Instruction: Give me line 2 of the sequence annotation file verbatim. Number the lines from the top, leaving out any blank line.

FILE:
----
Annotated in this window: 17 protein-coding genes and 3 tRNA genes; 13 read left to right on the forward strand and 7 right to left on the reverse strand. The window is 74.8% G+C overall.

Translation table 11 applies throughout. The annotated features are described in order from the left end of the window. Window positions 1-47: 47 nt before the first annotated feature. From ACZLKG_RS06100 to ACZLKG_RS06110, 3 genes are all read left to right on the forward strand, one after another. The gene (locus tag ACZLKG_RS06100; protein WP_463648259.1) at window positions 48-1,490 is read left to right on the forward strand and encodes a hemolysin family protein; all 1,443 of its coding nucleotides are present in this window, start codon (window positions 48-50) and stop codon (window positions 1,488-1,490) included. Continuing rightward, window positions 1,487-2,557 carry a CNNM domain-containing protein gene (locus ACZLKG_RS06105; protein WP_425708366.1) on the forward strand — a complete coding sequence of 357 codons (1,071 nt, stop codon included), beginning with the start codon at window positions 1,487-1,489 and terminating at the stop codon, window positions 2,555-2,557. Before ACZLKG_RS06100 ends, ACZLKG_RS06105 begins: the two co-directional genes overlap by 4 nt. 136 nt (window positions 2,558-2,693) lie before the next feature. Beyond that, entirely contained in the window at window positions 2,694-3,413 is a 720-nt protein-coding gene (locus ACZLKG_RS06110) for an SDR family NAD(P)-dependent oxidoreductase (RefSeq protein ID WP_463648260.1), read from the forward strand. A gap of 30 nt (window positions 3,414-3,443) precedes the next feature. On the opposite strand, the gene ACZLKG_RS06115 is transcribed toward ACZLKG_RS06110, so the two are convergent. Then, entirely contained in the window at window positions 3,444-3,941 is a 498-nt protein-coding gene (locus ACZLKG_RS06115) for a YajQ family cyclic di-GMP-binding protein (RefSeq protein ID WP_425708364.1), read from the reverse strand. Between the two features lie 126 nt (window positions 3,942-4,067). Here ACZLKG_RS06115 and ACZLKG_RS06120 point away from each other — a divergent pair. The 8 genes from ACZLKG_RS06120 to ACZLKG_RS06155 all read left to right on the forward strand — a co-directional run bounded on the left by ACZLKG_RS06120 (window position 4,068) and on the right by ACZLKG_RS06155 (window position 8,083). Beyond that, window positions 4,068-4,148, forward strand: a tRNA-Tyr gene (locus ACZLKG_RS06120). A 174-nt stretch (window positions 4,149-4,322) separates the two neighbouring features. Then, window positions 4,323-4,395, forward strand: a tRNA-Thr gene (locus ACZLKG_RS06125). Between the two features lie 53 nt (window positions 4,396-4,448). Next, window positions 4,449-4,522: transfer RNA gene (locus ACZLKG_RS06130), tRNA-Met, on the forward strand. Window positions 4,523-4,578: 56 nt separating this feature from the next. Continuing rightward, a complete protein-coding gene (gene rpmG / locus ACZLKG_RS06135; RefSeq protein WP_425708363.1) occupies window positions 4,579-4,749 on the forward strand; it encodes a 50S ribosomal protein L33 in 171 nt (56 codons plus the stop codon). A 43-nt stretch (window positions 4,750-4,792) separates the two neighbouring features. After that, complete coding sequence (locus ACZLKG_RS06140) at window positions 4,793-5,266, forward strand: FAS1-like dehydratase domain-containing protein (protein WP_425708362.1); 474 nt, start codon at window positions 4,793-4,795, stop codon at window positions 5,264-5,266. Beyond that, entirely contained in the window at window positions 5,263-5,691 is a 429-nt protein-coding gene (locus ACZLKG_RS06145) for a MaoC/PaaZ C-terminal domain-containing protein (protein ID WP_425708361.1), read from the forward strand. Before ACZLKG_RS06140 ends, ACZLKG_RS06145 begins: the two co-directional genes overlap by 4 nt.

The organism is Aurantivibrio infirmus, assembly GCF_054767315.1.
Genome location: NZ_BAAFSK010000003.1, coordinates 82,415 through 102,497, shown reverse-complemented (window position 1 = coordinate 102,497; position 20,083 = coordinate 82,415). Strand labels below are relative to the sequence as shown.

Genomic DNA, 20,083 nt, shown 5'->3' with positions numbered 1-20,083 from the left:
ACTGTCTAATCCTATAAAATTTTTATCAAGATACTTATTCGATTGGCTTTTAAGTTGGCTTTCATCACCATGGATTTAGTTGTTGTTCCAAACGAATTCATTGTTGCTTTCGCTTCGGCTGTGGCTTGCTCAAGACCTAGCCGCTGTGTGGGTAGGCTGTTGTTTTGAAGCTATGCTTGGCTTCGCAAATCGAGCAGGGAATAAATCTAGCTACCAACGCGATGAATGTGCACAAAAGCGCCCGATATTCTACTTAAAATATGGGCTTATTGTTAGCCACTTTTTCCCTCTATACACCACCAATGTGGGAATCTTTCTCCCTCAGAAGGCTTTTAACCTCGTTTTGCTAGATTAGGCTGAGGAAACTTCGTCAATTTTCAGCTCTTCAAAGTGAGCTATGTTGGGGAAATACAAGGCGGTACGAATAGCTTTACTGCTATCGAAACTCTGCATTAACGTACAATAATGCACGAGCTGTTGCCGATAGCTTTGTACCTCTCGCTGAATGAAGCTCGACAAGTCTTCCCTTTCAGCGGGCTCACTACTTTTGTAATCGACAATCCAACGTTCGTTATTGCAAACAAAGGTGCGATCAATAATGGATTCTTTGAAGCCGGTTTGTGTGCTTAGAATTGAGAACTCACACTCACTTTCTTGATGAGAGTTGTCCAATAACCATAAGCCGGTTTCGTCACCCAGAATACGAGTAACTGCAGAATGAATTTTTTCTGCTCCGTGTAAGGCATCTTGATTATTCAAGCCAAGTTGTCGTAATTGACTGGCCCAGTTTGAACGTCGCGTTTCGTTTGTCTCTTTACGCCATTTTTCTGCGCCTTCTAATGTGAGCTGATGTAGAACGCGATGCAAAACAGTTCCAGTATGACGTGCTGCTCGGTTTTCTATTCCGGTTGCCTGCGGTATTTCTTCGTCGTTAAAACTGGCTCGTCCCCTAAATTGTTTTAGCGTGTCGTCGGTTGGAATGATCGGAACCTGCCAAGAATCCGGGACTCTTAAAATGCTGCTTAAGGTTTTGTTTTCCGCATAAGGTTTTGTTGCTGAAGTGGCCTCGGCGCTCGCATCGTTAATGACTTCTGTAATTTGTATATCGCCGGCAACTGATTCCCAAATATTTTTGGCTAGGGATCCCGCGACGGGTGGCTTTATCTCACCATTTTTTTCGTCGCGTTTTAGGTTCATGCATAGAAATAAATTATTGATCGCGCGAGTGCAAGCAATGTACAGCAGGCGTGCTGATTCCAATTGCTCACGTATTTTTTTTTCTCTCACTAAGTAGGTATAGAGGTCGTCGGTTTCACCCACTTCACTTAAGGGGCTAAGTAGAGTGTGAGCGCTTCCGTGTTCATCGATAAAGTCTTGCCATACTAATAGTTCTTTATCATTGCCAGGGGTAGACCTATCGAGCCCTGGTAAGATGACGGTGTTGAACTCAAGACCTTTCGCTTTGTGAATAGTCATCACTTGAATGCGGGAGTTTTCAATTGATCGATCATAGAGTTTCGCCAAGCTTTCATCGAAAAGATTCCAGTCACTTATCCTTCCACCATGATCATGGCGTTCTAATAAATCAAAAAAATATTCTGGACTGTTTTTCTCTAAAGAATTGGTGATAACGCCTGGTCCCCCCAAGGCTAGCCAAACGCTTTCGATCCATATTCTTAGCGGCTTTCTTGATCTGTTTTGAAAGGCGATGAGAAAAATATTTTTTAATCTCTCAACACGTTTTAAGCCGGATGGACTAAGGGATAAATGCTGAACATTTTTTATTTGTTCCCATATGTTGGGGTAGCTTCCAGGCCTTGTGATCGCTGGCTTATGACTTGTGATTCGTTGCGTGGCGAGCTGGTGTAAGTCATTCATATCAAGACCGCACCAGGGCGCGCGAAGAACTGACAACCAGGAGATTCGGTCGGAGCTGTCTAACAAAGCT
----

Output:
Translation table 11 applies throughout. The annotated features are described in order from the left end of the window. Window positions 1-47: 47 nt before the first annotated feature. From ACZLKG_RS06100 to ACZLKG_RS06110, 3 genes are all read left to right on the forward strand, one after another. The gene (locus tag ACZLKG_RS06100; protein WP_463648259.1) at window positions 48-1,490 is read left to right on the forward strand and encodes a hemolysin family protein; all 1,443 of its coding nucleotides are present in this window, start codon (window positions 48-50) and stop codon (window positions 1,488-1,490) included. Continuing rightward, window positions 1,487-2,557 carry a CNNM domain-containing protein gene (locus ACZLKG_RS06105; protein WP_425708366.1) on the forward strand — a complete coding sequence of 357 codons (1,071 nt, stop codon included), beginning with the start codon at window positions 1,487-1,489 and terminating at the stop codon, window positions 2,555-2,557. Before ACZLKG_RS06100 ends, ACZLKG_RS06105 begins: the two co-directional genes overlap by 4 nt. 136 nt (window positions 2,558-2,693) lie before the next feature. Beyond that, entirely contained in the window at window positions 2,694-3,413 is a 720-nt protein-coding gene (locus ACZLKG_RS06110) for an SDR family NAD(P)-dependent oxidoreductase (RefSeq protein ID WP_463648260.1), read from the forward strand. A gap of 30 nt (window positions 3,414-3,443) precedes the next feature. On the opposite strand, the gene ACZLKG_RS06115 is transcribed toward ACZLKG_RS06110, so the two are convergent. Then, entirely contained in the window at window positions 3,444-3,941 is a 498-nt protein-coding gene (locus ACZLKG_RS06115) for a YajQ family cyclic di-GMP-binding protein (RefSeq protein ID WP_425708364.1), read from the reverse strand. Between the two features lie 126 nt (window positions 3,942-4,067). Here ACZLKG_RS06115 and ACZLKG_RS06120 point away from each other — a divergent pair. The 8 genes from ACZLKG_RS06120 to ACZLKG_RS06155 all read left to right on the forward strand — a co-directional run bounded on the left by ACZLKG_RS06120 (window position 4,068) and on the right by ACZLKG_RS06155 (window position 8,083). Beyond that, window positions 4,068-4,148, forward strand: a tRNA-Tyr gene (locus ACZLKG_RS06120). A 174-nt stretch (window positions 4,149-4,322) separates the two neighbouring features. Then, window positions 4,323-4,395, forward strand: a tRNA-Thr gene (locus ACZLKG_RS06125). Between the two features lie 53 nt (window positions 4,396-4,448). Next, window positions 4,449-4,522: transfer RNA gene (locus ACZLKG_RS06130), tRNA-Met, on the forward strand. Window positions 4,523-4,578: 56 nt separating this feature from the next. Continuing rightward, a complete protein-coding gene (gene rpmG / locus ACZLKG_RS06135; RefSeq protein WP_425708363.1) occupies window positions 4,579-4,749 on the forward strand; it encodes a 50S ribosomal protein L33 in 171 nt (56 codons plus the stop codon). A 43-nt stretch (window positions 4,750-4,792) separates the two neighbouring features. After that, complete coding sequence (locus ACZLKG_RS06140) at window positions 4,793-5,266, forward strand: FAS1-like dehydratase domain-containing protein (protein WP_425708362.1); 474 nt, start codon at window positions 4,793-4,795, stop codon at window positions 5,264-5,266. Beyond that, entirely contained in the window at window positions 5,263-5,691 is a 429-nt protein-coding gene (locus ACZLKG_RS06145) for a MaoC/PaaZ C-terminal domain-containing protein (protein ID WP_425708361.1), read from the forward strand. Before ACZLKG_RS06140 ends, ACZLKG_RS06145 begins: the two co-directional genes overlap by 4 nt.